Trip Planner (0)
Michigan's Premier Trail Resource

Find A Trail

257

Trails Reviewed

Add to Trip Planner

Amenities

  • Dog Friendly
  • Difficulty - Easy
  • Foot Path

File Downloads

Oden Island Nature Preserve

Leeward Drive
Alanson, MI 49770
Phone: 231-347-0991
Website

Get Driving Directions:

Emmet County
Lat: N 45° 24' 52.63"
Lon: W 084° 48' 56.66"
Distance: 0.8-mile loop
Trail Type: Foot path
Terrain: Crooked Lake
Difficulty: Easy
Nearest City or Town: Alanson

What was once slated to be a controversial subdivision is now a unique island preserve thanks to the Little Traverse Conservancy. Oden Island, located south of the village of Oden, juts out into Crooked Lake and is the home to large old-growth trees and fragile wetlands.

When a developer proposed crowding 34 homes on the east half of the island, the Conservancy orchestrated a response in 2000 that included an outpouring of support and donations from communities and families to protect the natural side of the island. In only three months $1 million was raised to purchase the land and create a nature preserve.

Today the 50-acre preserve offers a parking area, nearly a mile of foot trails, two trailside benches, and views along its mile of lake frontage.

Reached by a bridge, Oden Island lies in almost the center of the Crooked Lake. The 2,300-acre lake lies in the upper portion of the Inland Waterway, a 40-mile navigable waterway first used by Native Americans to paddle and portage from Lake Huron to Lake Michigan. The waterway is now popular with recreational boaters who can head northeast to Cheboygan via a system of lakes, rivers and locks while kayakers have turned the preserve into a destination for a one-mile paddle from Oden.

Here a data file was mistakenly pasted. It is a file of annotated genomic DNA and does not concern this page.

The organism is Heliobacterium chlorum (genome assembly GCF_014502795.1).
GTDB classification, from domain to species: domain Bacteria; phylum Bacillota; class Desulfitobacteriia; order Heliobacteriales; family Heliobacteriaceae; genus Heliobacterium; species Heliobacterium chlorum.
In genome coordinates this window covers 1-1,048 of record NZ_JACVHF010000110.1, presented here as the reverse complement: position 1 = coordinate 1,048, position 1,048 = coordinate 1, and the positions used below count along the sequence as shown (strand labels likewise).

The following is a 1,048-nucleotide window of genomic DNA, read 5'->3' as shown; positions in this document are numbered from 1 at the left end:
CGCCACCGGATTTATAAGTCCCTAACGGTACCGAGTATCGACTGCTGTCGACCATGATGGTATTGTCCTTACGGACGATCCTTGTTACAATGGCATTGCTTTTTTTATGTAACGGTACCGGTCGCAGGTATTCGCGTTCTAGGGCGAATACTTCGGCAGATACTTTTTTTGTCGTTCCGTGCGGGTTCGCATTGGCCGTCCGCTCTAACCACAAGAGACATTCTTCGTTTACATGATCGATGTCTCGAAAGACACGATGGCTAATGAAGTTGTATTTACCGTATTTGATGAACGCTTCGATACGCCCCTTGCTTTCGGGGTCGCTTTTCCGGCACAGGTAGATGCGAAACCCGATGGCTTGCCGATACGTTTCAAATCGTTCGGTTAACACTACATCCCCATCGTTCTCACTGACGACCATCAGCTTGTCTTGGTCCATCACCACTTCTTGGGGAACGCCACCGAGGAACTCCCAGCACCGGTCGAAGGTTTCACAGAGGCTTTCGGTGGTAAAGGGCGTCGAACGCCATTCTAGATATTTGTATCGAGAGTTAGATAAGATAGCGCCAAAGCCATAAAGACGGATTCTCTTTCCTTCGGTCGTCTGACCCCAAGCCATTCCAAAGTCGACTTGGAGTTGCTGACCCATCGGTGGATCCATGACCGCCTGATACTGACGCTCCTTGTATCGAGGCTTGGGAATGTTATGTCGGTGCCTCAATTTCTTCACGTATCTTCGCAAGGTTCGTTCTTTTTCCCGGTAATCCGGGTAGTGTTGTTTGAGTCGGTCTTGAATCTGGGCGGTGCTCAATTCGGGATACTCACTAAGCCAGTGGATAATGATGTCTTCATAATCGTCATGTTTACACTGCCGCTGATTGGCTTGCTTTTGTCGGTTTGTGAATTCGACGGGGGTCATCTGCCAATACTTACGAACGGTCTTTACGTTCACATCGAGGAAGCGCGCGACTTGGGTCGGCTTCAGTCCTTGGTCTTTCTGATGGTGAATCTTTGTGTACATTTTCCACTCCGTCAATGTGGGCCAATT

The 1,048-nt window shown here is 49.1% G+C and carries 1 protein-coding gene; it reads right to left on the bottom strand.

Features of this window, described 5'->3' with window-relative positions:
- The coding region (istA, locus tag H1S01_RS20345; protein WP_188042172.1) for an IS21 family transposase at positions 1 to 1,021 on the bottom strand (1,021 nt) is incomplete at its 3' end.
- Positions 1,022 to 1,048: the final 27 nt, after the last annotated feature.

Trail Guide
Facilities
Directions
Hours & fees
Information

The trail system on Oden Island is marked as the Red and Blue Trails and together they can be combined for a 0.8-mile loop that backtracks only a small portion.

From the parking lot you begin on the Red Trail but the first junction with the Blue Trail is quickly reached. This segment of the Blue Trail swings past the shoreline for views of the water and comes to a bench at Mile 0.2. It then swings away from the shoreline, passing an old growth pine just before arriving at a junction with the Blue Trail. Head east (right) to follow the Blue Trail to the tip of the island’s eastern point, passing a second bench along the way. Near the end you walk through a thin row of leaning cedar trees with Crooked Lake clearly visible on both sides.

The end of the trail is reached at Mile 0.45 and from there you backtrack to the junction with the north segment of the Red Trail that winds through more stands of cedar before rejoining the Blue Trail. You’re now only a 100 yards east (right) from the trailhead.

Other than a parking area and a display map, there are no other facilities at the Oden Island Natural Preserve trailhead.

There are no vehicle or entry fees to hike on Oden Island.

From Petoskey head north on US-31 for 3.2 miles And then turn east (right) on to Pickerel Lake Road. Follow Pickerel Lake Road for 4 miles where it becomes Channel Road and continue another mile to Oden Island Road. Turn north (left) on Oden Island Road to cross a bridge onto the island and then turn east (right) on Leeward Drive. Conservancy signs will direct you to the end of Leeward Drive to the posted trailhead and parking area.

For more information contact the Little Traverse Conservancy (231-347-0991; www.landtrust.org) or the Petoskey Area Visitors Bureau (231-348-2755, 800-845-2828; www.petoskeyarea.com).

Shop Our Trail Maps & Guidebooks

Need a good trail map or a guidebook to what lies beyond the pavement? Check out the MichiganTrailMaps.com Trail Shop stocked with our latest backpacking maps and books personally autographed by the authors who wrote them! It's the best and most affordable way to purchase maps and trail books to Michigan.

Heading up north and need a map right away? Stop at one of our growing network of outdoor shops, visitor centers and stores that sell MichiganTrailMaps.com books and maps.
Click here for a complete list.

Go

Trail Talk Blog

Next